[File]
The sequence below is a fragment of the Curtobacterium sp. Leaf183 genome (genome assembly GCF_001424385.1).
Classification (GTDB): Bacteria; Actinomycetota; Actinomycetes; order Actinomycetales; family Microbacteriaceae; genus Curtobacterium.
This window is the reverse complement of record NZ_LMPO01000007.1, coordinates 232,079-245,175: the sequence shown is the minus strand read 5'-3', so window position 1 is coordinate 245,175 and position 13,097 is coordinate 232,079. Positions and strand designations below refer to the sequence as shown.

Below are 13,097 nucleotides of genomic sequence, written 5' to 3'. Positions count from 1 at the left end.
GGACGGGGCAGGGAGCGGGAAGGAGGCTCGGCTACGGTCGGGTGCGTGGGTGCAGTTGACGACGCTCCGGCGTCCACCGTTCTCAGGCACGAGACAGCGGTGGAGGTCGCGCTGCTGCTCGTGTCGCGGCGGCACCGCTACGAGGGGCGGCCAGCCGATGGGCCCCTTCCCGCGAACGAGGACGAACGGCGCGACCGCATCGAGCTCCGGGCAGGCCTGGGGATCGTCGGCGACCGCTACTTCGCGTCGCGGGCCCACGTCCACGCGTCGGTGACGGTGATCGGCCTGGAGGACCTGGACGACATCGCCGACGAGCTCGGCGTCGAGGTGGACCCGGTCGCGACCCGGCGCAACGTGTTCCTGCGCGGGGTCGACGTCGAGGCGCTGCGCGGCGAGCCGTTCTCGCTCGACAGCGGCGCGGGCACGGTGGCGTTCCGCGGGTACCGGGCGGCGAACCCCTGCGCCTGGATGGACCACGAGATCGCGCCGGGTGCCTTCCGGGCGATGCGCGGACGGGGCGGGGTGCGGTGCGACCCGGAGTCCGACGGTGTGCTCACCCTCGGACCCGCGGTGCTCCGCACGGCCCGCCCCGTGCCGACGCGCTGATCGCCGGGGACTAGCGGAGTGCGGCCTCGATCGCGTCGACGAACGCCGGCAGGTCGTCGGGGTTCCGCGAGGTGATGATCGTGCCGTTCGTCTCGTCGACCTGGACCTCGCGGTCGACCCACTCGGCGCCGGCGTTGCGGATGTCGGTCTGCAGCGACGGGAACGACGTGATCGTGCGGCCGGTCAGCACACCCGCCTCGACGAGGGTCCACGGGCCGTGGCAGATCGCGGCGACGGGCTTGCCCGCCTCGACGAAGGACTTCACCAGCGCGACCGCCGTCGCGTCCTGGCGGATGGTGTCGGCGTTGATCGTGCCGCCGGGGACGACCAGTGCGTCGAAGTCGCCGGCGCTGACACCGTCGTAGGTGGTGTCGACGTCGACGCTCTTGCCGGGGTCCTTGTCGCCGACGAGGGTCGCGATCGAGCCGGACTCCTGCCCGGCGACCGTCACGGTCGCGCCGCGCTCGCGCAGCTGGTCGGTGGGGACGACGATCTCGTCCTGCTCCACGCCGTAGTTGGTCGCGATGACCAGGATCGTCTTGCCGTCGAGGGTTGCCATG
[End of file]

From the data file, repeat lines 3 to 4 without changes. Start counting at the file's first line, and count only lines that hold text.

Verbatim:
This window is the reverse complement of record NZ_LMPO01000007.1, coordinates 232,079-245,175: the sequence shown is the minus strand read 5'-3', so window position 1 is coordinate 245,175 and position 13,097 is coordinate 232,079. Positions and strand designations below refer to the sequence as shown.

Below are 13,097 nucleotides of genomic sequence, written 5' to 3'. Positions count from 1 at the left end.